Ram Jethmalani, who spent over seven decades in Bar, argued scores of high-profile cases varying from criminal to constitutional matters besides economic and commercial disputes, emerging as a “roaring tiger” in black robes when it came to defending his clients.
As a lawyer, Jethmalani rose to fame in 1959 when he was in a team of prosecutors in the KM Nanavati vs State of Maharashtra case in which a Naval commander was tried for the murder of his wife’s lover. This was among the last cases to be heard as a jury trial in India, as the government abolished jury trials soon thereafter.
Jethmalani, who had not been keeping well for the last few months, had stopped attending court hearings but during the last 10 years, he appeared in some of the most sensitive criminal cases.
He himself had filed a public interest litigation on the issue of black money during the previous UPA regime following which the Supreme Court had passed a slew of directions for the government.
The legendary lawyer is known for representing people from various walks of life including politicians from across the political spectrum, big businessmen, corporate houses, Bollywood actors and underworld dons.
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He has the distinction of appearing before the court in Pakistan’s Karachi in the pre-independence era after he graduated in law at the age of 17 years and moved to India in 1948 after the partition.
The most important case he dealt immediately after Partition was the one in which he won a legal battle opposing the Bombay Refugees Act that allowed the State to relocate, sequester and question refugees anytime.
Jethmalani, who used to be described by legal luminaries as the “best mind in criminal law”, was one of the most sought after advocates and during his career he appeared in several high-profile criminal cases in various trial courts and high courts of the country, besides the Supreme Court.
Solicitor General Tushar Mehta said Jethmalani was a “giant of a man” with a rare combination of constitutional expertise and razor-sharp understanding of criminal law, and was a “roaring tiger” when it came to defending his clients.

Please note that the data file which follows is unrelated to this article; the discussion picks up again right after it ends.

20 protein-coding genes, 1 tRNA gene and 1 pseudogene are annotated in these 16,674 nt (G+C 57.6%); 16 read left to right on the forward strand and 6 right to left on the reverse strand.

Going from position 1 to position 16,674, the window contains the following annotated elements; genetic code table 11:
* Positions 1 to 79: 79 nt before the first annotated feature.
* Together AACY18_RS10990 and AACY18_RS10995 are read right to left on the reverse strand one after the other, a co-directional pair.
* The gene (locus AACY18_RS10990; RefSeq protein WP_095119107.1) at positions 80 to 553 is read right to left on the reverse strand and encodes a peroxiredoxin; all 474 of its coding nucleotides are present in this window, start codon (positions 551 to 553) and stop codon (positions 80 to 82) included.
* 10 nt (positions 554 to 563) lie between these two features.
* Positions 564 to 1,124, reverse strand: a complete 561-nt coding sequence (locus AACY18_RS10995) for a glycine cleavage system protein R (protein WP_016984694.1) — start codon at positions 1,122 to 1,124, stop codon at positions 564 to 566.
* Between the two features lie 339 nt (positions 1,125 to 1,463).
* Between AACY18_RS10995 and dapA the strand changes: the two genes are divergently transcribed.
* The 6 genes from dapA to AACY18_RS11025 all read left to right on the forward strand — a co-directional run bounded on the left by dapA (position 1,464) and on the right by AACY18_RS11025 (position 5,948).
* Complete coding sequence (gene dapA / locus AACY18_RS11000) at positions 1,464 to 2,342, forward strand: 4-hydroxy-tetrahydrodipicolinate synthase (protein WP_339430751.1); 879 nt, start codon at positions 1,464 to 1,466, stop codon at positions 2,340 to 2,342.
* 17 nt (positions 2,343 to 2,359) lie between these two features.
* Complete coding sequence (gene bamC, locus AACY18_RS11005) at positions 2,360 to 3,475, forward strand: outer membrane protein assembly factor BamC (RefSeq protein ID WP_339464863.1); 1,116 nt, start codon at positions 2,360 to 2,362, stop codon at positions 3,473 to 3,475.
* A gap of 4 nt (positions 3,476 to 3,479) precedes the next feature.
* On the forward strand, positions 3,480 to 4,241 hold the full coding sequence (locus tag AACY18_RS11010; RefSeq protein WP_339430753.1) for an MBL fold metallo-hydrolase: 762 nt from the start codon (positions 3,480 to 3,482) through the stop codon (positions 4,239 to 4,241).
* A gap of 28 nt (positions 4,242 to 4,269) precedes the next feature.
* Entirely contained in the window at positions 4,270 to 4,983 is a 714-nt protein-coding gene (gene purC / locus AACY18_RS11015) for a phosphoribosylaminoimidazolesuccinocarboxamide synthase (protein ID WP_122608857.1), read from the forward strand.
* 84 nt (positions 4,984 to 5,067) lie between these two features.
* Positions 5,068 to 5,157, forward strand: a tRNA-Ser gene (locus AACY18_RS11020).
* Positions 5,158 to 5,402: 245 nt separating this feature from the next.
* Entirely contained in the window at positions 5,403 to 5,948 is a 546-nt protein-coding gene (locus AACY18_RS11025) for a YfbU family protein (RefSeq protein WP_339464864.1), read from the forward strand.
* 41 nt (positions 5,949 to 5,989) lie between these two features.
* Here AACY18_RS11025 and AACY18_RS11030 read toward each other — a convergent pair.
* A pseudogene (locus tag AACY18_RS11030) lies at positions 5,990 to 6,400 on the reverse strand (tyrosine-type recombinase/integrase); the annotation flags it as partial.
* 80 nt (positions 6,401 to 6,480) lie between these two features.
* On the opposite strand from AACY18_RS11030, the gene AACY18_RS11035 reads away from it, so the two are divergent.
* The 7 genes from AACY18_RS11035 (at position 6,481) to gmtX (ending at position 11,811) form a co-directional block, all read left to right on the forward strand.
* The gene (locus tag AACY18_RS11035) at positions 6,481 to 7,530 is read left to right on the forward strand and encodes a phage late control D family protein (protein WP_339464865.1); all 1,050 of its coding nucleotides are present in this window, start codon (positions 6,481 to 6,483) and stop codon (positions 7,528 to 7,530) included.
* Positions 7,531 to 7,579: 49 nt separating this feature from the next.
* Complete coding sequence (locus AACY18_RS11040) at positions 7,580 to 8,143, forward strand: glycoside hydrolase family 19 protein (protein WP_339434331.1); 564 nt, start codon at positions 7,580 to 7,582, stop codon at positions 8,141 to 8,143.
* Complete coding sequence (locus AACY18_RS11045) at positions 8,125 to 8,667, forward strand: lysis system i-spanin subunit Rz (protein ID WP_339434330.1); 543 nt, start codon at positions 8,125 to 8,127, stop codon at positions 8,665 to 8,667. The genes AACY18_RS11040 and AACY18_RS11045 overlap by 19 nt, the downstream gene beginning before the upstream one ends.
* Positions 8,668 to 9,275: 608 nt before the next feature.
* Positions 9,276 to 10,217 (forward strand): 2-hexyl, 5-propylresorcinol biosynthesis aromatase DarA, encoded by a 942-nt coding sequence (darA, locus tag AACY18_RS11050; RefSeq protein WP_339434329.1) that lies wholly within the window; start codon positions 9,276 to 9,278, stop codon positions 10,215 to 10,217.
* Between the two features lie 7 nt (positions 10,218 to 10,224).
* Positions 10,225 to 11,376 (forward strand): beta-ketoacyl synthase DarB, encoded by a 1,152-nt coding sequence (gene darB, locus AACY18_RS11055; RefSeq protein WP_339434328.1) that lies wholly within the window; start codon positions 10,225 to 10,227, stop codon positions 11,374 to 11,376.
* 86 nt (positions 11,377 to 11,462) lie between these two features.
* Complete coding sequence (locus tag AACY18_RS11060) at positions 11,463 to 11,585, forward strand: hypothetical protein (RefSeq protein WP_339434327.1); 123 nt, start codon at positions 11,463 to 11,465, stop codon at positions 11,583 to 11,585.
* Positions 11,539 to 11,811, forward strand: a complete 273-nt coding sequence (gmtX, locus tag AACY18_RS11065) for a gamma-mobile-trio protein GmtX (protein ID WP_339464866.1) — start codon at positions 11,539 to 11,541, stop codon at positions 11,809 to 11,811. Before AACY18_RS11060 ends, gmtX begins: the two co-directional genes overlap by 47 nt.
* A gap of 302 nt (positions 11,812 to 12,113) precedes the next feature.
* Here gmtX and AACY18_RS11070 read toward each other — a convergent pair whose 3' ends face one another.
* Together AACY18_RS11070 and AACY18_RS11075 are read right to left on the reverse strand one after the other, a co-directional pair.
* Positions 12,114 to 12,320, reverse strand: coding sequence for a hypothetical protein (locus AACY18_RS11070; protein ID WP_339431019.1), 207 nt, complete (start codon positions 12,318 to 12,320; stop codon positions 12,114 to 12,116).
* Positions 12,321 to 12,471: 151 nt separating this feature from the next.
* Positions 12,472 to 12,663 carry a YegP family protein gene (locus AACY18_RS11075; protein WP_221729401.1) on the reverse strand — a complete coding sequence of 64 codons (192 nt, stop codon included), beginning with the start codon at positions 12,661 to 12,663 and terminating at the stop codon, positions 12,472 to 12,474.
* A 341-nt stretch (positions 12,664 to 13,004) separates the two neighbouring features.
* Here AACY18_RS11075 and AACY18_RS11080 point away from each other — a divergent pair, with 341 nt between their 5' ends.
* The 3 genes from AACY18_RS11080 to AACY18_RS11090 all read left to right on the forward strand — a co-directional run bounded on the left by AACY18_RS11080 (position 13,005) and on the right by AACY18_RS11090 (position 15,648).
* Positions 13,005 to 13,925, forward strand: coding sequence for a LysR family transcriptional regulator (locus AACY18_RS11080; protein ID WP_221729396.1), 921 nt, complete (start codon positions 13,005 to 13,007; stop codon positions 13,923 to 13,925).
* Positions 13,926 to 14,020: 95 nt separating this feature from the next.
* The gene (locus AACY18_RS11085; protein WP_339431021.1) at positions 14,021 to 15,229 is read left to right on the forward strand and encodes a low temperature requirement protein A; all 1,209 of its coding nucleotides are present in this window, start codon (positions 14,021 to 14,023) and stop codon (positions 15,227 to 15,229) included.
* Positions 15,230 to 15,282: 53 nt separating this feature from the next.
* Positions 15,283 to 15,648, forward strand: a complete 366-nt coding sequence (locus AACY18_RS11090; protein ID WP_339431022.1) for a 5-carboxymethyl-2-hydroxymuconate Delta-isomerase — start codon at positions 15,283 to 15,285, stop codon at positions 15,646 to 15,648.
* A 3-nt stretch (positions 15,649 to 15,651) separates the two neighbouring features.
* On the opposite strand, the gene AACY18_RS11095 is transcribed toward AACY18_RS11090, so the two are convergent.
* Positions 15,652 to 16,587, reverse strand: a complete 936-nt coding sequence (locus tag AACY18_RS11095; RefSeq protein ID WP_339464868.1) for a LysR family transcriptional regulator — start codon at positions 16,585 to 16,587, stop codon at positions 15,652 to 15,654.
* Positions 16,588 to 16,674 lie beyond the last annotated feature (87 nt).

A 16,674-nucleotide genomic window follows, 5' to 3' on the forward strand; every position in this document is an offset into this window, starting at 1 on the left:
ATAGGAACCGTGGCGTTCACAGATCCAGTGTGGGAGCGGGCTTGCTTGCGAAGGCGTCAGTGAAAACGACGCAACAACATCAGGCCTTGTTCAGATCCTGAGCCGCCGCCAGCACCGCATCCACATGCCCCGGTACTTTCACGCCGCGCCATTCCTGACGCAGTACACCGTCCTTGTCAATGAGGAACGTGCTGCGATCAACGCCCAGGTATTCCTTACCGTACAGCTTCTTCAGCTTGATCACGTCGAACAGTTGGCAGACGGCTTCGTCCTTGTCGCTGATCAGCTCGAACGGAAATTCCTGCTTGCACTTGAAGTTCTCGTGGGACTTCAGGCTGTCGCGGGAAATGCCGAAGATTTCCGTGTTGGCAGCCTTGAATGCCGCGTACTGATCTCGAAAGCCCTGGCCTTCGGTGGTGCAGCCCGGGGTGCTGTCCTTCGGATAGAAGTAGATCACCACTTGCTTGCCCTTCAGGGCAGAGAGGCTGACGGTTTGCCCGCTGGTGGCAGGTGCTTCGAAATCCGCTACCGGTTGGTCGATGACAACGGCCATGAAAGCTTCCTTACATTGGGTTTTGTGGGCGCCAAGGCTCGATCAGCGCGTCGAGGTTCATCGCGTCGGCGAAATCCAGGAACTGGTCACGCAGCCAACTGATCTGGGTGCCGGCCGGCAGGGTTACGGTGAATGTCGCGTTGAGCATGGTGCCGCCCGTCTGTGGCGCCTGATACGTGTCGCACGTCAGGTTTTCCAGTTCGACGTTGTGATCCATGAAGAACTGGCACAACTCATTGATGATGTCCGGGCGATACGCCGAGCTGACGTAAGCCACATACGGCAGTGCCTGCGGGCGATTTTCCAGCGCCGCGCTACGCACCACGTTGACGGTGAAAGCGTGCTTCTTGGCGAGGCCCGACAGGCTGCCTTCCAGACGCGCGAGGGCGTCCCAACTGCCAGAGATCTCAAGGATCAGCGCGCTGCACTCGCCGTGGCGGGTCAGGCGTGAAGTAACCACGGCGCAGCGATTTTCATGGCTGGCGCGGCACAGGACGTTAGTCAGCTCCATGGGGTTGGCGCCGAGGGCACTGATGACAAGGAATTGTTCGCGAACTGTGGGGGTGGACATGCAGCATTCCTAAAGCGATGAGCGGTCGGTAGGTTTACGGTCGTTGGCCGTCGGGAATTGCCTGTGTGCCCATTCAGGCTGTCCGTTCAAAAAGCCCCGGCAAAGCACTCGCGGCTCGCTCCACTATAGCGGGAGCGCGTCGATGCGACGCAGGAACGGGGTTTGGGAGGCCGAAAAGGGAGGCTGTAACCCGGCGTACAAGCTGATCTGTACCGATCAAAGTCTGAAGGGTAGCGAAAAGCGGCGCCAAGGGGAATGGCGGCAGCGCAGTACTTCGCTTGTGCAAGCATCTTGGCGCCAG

Before he got success in politics, Jethmalani was among the legal luminaries to oppose the Emergency imposed by Indira Gandhi government and the clamping of the Maintenance of Internal Security Act, a controversial law mandating authorities to make arbitrary arrests and jail those opposing her decisions.
Jethmalani defended accused Kehar Singh and Balbir Singh in the Indira Gandhi assassination case. He won acquittal for Balbir Singh and when Singh’s son, Rajinder Singh, was sacked from a government job, he employed him in his office.
The lawyers who worked with Jethmalani describe him as a “real champion of human rights”. In his long career, he took up several cases of alleged illegal detention, including that of Sant Longowal during the Punjab militancy in 1980s.
Besides the Indira Gandhi assassination case, he also defended Rajiv Gandhi’s killers in the Madras High Court in 2011. Jethmalani also defended Delhi University’s Professor SAR Geelani, who was acquitted by the Supreme Court in the Parliament attack case in 2001.
He was also a lawyer for Amit Shah when he was facing a charge in the Sohrabuddin Sheikh encounter case of Gujarat in which he was later discharged.
He appeared for Harshad Mehta and Ketan Parekh in the stock market scams, in the JMM bribery case against Narasimha Rao and appeared for Anil Ambani’s Reliance Natural Resources Ltd in the dispute between the Ambani brothers over gas supply. He also represented Manu Sharma, son of an influential Congress leader, in the Jessica Lall murder case.
Jethmalani was the lead petitioner in the black money case during the previous UPA regime in the Supreme Court and he also represented Delhi Chief Minister Arvind Kejriwal in the civil and criminal defamation cases filed by BJP leader Arun Jaitley against him.
He was defence lawyer in many cases – for BJP veteran L K Advani in the Jain Hawala case, late AIADMK supremo Jayalalithaa in a disproportionate asset case, DMK leader Kanimozhi in the 2G scam, RJD chief Lalu Prasad Yadav in the fodder scam and Karnataka Chief Minister BS Yediyurappa in a mining scam. He had also argued for actor Sanjay Dutt’s bail before the Supreme Court in the 1993 Mumbai serial blasts.
When the Bofors pay off case had emerged, he had posed 10 questions per day to Rajiv Gandhi. He also later defended Hinduja brothers in this case. He had also appeared for Mumbai underworld don Haji Mastan in several cases of smuggling.
He represented self-styled godman Asaram Bapu in a rape case involving a minor girl in Jodhpur in 2013.